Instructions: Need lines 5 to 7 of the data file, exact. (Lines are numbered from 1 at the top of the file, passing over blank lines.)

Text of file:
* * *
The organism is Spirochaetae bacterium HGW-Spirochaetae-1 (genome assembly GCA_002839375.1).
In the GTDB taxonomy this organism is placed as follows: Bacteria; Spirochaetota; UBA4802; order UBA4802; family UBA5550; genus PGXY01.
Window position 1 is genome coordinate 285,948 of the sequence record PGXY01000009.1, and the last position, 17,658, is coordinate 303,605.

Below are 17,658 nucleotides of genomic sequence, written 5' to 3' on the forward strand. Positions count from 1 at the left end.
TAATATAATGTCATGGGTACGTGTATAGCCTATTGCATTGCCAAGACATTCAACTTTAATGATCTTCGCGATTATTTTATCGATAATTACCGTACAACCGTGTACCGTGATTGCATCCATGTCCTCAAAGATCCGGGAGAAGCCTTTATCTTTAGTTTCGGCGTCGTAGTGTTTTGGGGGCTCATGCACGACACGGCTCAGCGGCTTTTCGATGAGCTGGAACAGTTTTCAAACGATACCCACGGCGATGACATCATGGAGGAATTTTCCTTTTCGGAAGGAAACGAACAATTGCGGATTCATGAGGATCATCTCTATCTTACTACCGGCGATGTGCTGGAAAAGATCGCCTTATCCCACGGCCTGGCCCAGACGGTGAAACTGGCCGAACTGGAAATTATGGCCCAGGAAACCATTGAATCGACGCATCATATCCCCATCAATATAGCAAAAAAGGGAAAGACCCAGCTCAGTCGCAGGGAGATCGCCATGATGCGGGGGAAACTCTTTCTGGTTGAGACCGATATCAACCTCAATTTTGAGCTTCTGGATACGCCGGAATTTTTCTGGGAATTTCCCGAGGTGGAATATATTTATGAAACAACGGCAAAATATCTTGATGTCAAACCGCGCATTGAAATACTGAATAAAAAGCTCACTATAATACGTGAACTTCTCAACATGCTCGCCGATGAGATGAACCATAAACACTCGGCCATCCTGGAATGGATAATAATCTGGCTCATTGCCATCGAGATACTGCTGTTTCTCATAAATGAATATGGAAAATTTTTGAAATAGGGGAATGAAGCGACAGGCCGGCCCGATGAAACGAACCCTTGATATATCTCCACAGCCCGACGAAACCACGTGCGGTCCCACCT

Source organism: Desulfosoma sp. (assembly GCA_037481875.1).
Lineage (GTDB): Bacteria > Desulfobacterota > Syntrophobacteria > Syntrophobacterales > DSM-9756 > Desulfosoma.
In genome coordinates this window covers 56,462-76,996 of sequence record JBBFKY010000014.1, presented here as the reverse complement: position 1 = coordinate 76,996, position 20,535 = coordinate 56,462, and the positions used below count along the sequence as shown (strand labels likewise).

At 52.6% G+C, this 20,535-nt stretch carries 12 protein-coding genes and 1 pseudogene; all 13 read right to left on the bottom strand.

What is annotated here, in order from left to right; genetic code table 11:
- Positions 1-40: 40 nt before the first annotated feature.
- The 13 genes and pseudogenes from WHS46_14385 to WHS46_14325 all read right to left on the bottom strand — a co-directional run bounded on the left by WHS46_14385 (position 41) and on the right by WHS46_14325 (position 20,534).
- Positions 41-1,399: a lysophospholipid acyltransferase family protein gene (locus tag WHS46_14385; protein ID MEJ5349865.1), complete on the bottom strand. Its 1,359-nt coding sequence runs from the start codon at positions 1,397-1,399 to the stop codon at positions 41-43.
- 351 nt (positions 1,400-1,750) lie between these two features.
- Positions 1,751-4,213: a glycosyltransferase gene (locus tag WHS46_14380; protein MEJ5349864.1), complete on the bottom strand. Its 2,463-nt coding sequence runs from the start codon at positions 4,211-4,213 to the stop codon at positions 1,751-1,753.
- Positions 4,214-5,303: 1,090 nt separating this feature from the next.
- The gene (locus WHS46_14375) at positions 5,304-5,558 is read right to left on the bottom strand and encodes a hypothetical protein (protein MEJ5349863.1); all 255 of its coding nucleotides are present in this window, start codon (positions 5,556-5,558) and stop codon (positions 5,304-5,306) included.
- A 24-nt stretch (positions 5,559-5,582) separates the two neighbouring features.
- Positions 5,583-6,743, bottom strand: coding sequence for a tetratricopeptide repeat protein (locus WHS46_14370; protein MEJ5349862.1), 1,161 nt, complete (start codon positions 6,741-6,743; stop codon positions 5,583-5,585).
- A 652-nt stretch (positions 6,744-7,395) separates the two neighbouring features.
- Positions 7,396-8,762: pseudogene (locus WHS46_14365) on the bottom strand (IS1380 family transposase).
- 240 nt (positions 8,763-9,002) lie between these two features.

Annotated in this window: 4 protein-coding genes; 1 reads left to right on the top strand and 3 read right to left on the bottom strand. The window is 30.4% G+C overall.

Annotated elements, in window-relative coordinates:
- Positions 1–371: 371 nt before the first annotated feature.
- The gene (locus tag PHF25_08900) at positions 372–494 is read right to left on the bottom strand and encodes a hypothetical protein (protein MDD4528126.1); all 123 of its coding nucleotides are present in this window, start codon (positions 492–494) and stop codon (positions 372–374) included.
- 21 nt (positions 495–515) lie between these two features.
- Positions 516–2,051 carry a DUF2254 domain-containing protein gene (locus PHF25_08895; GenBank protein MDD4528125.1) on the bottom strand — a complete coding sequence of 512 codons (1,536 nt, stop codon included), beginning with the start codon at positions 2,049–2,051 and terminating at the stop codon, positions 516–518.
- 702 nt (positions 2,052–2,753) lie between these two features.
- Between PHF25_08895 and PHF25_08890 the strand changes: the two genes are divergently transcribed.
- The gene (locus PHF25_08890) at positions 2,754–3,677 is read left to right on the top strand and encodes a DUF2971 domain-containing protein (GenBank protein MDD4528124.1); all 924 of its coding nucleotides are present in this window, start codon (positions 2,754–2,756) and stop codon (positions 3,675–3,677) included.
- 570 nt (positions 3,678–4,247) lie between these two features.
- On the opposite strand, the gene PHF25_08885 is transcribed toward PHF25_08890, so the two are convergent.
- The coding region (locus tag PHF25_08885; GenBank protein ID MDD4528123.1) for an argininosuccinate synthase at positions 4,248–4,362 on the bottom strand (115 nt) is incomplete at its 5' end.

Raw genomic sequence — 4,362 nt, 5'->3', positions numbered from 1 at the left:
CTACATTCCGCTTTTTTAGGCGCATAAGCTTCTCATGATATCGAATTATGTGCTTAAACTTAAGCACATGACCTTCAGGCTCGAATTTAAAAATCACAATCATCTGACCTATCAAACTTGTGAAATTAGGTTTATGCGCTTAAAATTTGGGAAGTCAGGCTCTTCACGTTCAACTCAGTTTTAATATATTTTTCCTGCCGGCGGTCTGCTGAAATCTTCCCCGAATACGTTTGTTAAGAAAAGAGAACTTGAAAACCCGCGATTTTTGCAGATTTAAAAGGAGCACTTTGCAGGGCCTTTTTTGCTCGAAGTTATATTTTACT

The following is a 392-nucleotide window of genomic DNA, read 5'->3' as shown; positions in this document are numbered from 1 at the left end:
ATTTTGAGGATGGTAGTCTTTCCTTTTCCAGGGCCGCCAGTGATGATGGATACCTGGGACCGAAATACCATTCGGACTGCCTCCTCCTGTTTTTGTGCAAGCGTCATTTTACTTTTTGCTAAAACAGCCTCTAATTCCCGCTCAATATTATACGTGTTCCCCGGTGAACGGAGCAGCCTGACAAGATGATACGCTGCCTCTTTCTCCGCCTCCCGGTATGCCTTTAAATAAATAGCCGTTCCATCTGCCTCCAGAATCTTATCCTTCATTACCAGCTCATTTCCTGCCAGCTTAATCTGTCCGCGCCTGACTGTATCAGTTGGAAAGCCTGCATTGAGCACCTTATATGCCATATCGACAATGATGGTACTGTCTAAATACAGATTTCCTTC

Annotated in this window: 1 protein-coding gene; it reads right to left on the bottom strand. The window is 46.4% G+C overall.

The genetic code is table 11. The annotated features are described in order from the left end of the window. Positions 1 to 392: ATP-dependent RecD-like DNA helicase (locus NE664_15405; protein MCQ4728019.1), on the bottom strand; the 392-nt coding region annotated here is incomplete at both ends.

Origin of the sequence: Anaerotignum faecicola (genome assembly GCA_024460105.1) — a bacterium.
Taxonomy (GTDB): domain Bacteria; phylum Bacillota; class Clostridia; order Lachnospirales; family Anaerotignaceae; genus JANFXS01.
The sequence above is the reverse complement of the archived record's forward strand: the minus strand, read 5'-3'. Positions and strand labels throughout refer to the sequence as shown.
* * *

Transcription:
TAATATAATGTCATGGGTACGTGTATAGCCTATTGCATTGCCAAGACATTCAACTTTAATGATCTTCGCGATTATTTTATCGATAATTACCGTACAACCGTGTACCGTGATTGCATCCATGTCCTCAAAGATCCGGGAGAAGCCTTTATCTTTAGTTTCGGCGTCGTAGTGTTTTGGGGGCTCATGCACGACACGGCTCAGCGGCTTTTCGATGAGCTGGAACAGTTTTCAAACGATACCCACGGCGATGACATCATGGAGGAATTTTCCTTTTCGGAAGGAAACGAACAATTGCGGATTCATGAGGATCATCTCTATCTTACTACCGGCGATGTGCTGGAAAAGATCGCCTTATCCCACGGCCTGGCCCAGACGGTGAAACTGGCCGAACTGGAAATTATGGCCCAGGAAACCATTGAATCGACGCATCATATCCCCATCAATATAGCAAAAAAGGGAAAGACCCAGCTCAGTCGCAGGGAGATCGCCATGATGCGGGGGAAACTCTTTCTGGTTGAGACCGATATCAACCTCAATTTTGAGCTTCTGGATACGCCGGAATTTTTCTGGGAATTTCCCGAGGTGGAATATATTTATGAAACAACGGCAAAATATCTTGATGTCAAACCGCGCATTGAAATACTGAATAAAAAGCTCACTATAATACGTGAACTTCTCAACATGCTCGCCGATGAGATGAACCATAAACACTCGGCCATCCTGGAATGGATAATAATCTGGCTCATTGCCATCGAGATACTGCTGTTTCTCATAAATGAATATGGAAAATTTTTGAAATAGGGGAATGAAGCGACAGGCCGGCCCGATGAAACGAACCCTTGATATATCTCCACAGCCCGACGAAACCACGTGCGGTCCCACCT

Source organism: Desulfosoma sp. (assembly GCA_037481875.1).
Lineage (GTDB): Bacteria > Desulfobacterota > Syntrophobacteria > Syntrophobacterales > DSM-9756 > Desulfosoma.